The good news is that American River’s listing of the Harpeth on the Most Endangered Rivers list of 2015 did just that.
Bolze recalls the exact moment in 2015 when the Harpeth River was announced as one of America’s Most Endangered Rivers. Harpeth Conservancy was meeting with the City of Franklin that morning to negotiate a final permit over the excessive water withdrawal from the river:
The story of the [MER] announcement hit the cover of The Tennessean, Nashville’s newspaper, the morning of a big meeting to finalize the permit that manages the city’s drinking water plant withdrawals from the Harpeth. That listing and the national press attention was enormous and highlighted the importance of the river and its value to the region. At the meeting, everyone agreed the Harpeth needed a new pollution reduction plan. That went a long way to support our work, especially efforts to improve operations of the 3 sewer plants along the Harpeth and to reduce nutrient pollution, particularly from the City of Franklin’s sewer treatment plant.
The Harpeth MER listing came while Harpeth Conservancy was in the midst of a citizen suit under the federal Clean Water Act with the City of Franklin, related to excess nutrient pollution being discharged in the Harpeth River from their sewer treatment. Harpeth Conservancy raised a number of issues in that action, including repeated sewer overflows and Franklin’s failure to submit a nutrient optimization report as required by the discharge permit for the plant. Harpeth Conservancy successfully settled that case, resulting in a number of improvements in the operations of the Franklin sewer plant and brought about the expansion of the sewer plant that is currently underway which will reduce nutrient discharge dramatically. This legal action forced the City of Franklin to meet important nutrient pollution reductions, which, according to Bolze, would not have been possible without the MER designation.
Since the City of Franklin started operating using their new nutrient reduction strategies, the current sewer treatment plant has reduced the amount of phosphorus entering the Harpeth River. The new discharge permit and MER designation were instrumental in this reduction, which has decreased levels by 30%.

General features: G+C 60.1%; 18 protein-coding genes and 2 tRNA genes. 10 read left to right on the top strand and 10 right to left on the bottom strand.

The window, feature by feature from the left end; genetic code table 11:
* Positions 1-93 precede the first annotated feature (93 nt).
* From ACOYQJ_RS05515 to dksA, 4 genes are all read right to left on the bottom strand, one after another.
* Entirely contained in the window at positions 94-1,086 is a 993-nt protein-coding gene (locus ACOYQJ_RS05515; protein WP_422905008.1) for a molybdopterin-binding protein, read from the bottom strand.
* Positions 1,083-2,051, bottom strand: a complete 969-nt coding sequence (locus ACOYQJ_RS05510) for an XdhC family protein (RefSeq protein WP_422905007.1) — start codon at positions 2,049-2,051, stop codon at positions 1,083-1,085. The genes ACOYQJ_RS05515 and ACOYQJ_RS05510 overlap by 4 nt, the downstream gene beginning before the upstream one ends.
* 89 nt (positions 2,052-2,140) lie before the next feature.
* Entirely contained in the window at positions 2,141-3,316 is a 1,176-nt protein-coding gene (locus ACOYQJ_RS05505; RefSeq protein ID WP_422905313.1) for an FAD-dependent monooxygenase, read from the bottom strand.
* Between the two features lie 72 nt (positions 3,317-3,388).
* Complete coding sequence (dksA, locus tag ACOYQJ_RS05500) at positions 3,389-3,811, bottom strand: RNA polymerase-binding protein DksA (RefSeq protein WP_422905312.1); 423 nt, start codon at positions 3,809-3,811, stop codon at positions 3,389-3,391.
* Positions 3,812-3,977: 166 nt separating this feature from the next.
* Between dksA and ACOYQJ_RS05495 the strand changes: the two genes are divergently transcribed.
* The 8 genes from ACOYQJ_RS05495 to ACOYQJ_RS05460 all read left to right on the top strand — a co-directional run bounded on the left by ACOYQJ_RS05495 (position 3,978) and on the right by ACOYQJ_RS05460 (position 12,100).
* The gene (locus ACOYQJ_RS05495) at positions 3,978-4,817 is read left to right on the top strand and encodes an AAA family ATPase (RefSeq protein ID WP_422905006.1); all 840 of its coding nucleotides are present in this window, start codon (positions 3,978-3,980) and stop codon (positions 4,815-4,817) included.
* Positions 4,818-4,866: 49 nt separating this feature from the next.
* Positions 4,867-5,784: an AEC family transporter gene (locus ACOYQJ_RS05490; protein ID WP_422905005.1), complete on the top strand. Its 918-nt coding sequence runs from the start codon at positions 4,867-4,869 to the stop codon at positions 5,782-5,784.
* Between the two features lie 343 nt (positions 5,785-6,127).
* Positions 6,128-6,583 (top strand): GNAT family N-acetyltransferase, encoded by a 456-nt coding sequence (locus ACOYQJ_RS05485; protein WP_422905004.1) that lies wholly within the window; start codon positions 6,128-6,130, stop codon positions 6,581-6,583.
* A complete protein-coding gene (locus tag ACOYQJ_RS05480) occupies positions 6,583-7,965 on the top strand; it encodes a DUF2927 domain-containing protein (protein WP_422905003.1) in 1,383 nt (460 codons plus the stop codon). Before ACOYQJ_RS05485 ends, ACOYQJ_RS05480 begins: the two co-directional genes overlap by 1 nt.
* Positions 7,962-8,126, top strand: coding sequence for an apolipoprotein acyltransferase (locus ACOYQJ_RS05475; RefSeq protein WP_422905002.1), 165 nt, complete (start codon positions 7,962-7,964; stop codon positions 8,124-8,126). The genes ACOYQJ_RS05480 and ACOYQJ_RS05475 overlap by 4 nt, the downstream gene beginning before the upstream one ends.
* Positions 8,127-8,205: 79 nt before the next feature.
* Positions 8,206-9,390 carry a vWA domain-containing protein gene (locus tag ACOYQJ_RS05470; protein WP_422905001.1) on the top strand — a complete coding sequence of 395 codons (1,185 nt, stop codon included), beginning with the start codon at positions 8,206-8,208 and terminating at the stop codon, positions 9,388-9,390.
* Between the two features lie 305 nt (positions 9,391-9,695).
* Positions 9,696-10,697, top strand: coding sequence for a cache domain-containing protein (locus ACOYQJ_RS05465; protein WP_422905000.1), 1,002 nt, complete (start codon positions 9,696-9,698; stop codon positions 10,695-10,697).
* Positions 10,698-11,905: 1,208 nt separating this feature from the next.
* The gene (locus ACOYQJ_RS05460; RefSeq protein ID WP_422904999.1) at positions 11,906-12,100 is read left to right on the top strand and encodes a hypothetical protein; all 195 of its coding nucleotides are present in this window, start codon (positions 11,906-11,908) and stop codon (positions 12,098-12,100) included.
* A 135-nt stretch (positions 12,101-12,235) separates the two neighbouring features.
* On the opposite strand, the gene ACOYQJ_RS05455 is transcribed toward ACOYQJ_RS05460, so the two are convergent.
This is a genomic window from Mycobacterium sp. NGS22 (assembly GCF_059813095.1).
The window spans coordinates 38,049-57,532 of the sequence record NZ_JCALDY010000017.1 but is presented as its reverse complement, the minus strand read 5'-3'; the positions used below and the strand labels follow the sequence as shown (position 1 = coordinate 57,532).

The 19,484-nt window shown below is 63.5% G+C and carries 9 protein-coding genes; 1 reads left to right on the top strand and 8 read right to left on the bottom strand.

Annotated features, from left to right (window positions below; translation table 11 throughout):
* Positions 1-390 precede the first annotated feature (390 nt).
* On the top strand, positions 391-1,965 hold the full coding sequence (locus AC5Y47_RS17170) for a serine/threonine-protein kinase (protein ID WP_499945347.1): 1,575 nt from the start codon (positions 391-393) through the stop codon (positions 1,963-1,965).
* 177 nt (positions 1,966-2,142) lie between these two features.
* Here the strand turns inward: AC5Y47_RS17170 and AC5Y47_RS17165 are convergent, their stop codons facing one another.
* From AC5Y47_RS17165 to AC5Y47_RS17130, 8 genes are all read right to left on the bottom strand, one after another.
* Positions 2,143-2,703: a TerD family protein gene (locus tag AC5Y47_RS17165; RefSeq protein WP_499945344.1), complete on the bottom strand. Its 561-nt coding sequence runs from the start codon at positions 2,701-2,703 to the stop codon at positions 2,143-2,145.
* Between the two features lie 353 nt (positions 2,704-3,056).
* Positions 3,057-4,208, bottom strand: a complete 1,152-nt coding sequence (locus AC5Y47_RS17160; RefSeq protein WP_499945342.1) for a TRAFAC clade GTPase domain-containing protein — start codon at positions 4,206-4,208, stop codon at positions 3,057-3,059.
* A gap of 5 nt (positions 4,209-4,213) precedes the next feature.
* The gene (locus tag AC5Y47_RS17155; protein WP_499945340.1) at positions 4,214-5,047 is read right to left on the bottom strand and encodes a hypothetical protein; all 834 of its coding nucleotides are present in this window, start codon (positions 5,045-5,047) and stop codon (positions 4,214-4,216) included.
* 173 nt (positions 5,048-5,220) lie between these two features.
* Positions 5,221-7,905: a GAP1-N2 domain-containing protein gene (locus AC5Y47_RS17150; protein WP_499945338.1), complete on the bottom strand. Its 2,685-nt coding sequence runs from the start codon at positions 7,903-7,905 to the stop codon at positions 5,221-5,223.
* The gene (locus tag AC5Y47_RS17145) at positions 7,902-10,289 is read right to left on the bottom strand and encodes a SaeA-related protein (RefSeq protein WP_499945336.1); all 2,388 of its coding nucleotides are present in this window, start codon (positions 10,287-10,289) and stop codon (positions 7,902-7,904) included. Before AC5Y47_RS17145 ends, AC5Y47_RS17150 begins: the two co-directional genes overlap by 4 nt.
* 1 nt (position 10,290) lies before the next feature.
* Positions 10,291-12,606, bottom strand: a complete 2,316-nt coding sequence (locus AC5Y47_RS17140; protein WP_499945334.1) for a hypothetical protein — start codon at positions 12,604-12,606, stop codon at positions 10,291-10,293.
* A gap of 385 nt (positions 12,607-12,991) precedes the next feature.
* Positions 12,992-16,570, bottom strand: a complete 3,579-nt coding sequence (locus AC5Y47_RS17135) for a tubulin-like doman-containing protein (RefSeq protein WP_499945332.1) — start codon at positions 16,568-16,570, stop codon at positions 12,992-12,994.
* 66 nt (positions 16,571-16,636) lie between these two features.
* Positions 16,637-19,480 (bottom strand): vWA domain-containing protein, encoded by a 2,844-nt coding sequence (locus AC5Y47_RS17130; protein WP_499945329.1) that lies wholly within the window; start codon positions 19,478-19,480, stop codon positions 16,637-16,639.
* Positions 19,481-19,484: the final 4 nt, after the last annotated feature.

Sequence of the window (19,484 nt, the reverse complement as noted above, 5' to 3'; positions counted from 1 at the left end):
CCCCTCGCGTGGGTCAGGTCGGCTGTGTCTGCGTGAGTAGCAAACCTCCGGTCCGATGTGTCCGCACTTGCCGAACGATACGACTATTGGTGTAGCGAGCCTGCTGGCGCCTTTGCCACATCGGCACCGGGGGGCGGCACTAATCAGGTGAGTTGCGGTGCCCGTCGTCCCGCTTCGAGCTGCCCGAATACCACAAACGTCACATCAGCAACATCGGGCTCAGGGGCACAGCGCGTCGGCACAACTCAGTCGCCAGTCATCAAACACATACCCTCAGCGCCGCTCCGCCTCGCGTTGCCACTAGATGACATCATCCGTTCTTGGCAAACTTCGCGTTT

One of the non-physical, but arguably most important, impacts of Harpeth’s MER designation was getting more local citizens and Tennesseans to genuinely care about environmental improvement. Before the listing, a lot of people found themselves wondering “Why should I dedicate time or money on this?”
“The MER listing really helped us answer that question by having a nationally recognized organization that’s saying it’s an endangered river, and why it’s so great, and why we should really work to protect it,” said Dr. Jackwood.
The key word here is “we.”
The designation of Tennessee’s Scenic Harpeth River as a Most Endangered River in 2015 really brought together all of the surrounding communities. They began to recognize that the river connects them all, and every one had a role to play in protecting the river’s health. It was a collaborative effort.
Harpeth Conservancy is currently working with the EPA and other local organizations on a pollution reduction plan that can be modeled for all rivers across the state. “Our efforts in the Harpeth are meant to show a typical river, and the way you solve its problems are very typical: you pull your communities together,” said Bolze.
“We don’t have the answers yet, but having that [MER] designation made all of that possible. We’re not done yet. The river is not officially restored,” Bolze said. According to their website, Harpeth Conservancy is confident that the Harpeth could be the first river basin in the state to recover and get a clean bill of health.